Our joy is marred only by the Time's continued tawdry treatment of Doc Gurby. In this case, the Times shares the blame with Reuters. Somehow, Reuter's intrepid reporter has read Doc Gurby's mind and determined that this dramatic shift towards democracy is designed to enhance image and attract Western investment. There is absolutely no chance that Doc believes in democracy, no chance he wants to do the right thing for the Turkmens, no possibility that he wants to go down in history as the father of democratic Turkmenistan - no, it's all about attracting Western investment. Apparently the Time's is very cranky because Doc Gurby refuses to play the stereotyped role of greedy, isolationist dictator despite repeated efforts by the Time's to cast him in this part.
First, Doc is not running a secretive kleptocracy, whatever you might think from the constant battering by the Times. His well publicized approach to developing and marketing Turkmenistan's natural gas reserves makes it clear that he's getting the best deals possible for his country. Crooked leaders deal quickly and quietly, giving natural resources away at fire sale prices to the buyer offering the largest bribes.
Second, Doc doesn't need democracy or Western investment. He's already positioned Turkmenistan's natural gas reserves for sale to India and China, booming economies that are not squeamish about dealing with dictators. Doc has already lined up more than enough revenue to hold onto power, if that were his only goal. Even if one reason for democratization is the pursuit of Western investment, this is for the good of the country and its people, not Doc's personal bank account. Why does the headline scream "image" when Doc has announced a very real new constitution that includes a five year term for his own office. What facts justify treating Doc's announcement as if it were some kind of show intended for Western consumption? The story and its headline are long on presumption, short on fact.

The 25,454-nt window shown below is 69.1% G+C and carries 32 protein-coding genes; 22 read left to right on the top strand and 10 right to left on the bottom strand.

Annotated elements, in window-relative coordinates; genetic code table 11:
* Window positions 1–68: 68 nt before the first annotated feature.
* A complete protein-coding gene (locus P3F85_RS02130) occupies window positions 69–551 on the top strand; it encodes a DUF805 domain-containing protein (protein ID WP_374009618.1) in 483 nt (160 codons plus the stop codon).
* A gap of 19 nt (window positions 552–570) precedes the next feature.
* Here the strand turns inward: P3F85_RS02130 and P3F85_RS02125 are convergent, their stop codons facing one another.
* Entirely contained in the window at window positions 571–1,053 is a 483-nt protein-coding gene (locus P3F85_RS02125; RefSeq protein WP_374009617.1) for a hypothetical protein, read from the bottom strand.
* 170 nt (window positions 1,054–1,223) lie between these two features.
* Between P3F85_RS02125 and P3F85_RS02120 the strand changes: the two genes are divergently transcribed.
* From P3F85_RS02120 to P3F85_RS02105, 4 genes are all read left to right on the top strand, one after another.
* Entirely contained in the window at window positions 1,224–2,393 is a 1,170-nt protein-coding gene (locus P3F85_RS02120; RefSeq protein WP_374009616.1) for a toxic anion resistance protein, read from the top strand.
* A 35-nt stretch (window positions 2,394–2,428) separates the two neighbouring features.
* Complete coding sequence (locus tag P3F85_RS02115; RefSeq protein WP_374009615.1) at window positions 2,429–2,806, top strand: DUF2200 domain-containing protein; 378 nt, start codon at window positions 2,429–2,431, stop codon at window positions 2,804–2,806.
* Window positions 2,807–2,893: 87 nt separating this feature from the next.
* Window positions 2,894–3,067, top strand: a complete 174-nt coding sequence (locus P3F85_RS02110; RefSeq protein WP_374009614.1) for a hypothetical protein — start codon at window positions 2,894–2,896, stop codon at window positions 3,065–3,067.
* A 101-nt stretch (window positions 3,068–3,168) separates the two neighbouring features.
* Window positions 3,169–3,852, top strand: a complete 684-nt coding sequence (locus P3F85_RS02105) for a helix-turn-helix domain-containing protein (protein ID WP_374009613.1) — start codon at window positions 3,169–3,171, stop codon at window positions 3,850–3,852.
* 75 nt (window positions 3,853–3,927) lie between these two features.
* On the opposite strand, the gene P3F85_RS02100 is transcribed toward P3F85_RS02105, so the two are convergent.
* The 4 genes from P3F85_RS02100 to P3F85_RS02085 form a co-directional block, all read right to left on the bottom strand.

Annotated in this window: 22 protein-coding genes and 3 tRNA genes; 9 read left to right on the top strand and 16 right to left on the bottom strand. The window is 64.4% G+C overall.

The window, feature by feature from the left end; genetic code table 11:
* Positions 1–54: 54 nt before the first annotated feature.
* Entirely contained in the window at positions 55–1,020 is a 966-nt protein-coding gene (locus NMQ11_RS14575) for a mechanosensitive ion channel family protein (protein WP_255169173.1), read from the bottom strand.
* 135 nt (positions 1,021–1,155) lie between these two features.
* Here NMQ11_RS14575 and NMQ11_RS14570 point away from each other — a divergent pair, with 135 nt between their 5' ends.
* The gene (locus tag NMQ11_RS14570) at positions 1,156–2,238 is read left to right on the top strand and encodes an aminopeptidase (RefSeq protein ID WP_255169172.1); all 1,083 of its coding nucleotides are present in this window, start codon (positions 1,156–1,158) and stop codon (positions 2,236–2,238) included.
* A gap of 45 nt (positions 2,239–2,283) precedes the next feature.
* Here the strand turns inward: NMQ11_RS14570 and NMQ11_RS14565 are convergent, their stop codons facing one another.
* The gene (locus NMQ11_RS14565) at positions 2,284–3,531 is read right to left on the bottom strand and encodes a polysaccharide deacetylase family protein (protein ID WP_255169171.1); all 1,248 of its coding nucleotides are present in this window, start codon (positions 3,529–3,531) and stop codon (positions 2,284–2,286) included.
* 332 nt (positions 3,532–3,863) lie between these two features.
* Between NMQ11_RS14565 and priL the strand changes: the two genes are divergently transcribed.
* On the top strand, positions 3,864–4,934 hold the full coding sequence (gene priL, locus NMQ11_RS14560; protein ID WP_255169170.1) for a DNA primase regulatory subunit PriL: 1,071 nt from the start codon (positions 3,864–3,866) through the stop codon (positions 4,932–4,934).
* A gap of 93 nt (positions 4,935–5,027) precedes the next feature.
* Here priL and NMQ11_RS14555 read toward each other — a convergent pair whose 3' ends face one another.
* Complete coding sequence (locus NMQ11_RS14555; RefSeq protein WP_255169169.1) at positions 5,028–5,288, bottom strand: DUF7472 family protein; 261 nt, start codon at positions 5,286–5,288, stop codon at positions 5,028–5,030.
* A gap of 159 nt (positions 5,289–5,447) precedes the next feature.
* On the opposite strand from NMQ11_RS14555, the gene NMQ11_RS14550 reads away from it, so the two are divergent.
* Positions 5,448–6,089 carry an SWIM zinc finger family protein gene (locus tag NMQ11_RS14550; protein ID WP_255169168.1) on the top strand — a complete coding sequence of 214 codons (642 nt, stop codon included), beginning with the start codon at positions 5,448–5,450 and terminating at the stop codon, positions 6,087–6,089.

Finally, consider the last paragraph of the linked story:
Turkmenistan retains, with North Korea, its status as the world’s worst violator of press freedom, according to Reporters Without Borders.
Is there any news here? Did Doc execute an editor, raid a newspaper office, toss a reporter in jail? Turkmenistan barely has a press, much less a free press. Nothing new has happened on this front since Joe Stalin ran the USSR. Well, OK, maybe Doc's security apparatus harassed some Radio Free Europe journalists in June, but that was nearly four months ago. Doc's the guy who let the Internet into Turkmenistan, the closest thing it's got to a free press and he's an improvement over Niazov. Doc's dramatic move toward democracy might be another step toward creating a free press, but instead of hailing him as a hero the story closes with a gratuitous knife in the back. Thanks again Times, by the way, you forgot to open that last paragraph with "Reclusive".
For a history of the NY Time's take on Doc Gurby, just search this blog for "Turkmenistan". The posts are best read in chronological order. What started as a tongue-in-cheek take on a tongue twister has evolved into genuine amazement at the Time's bias.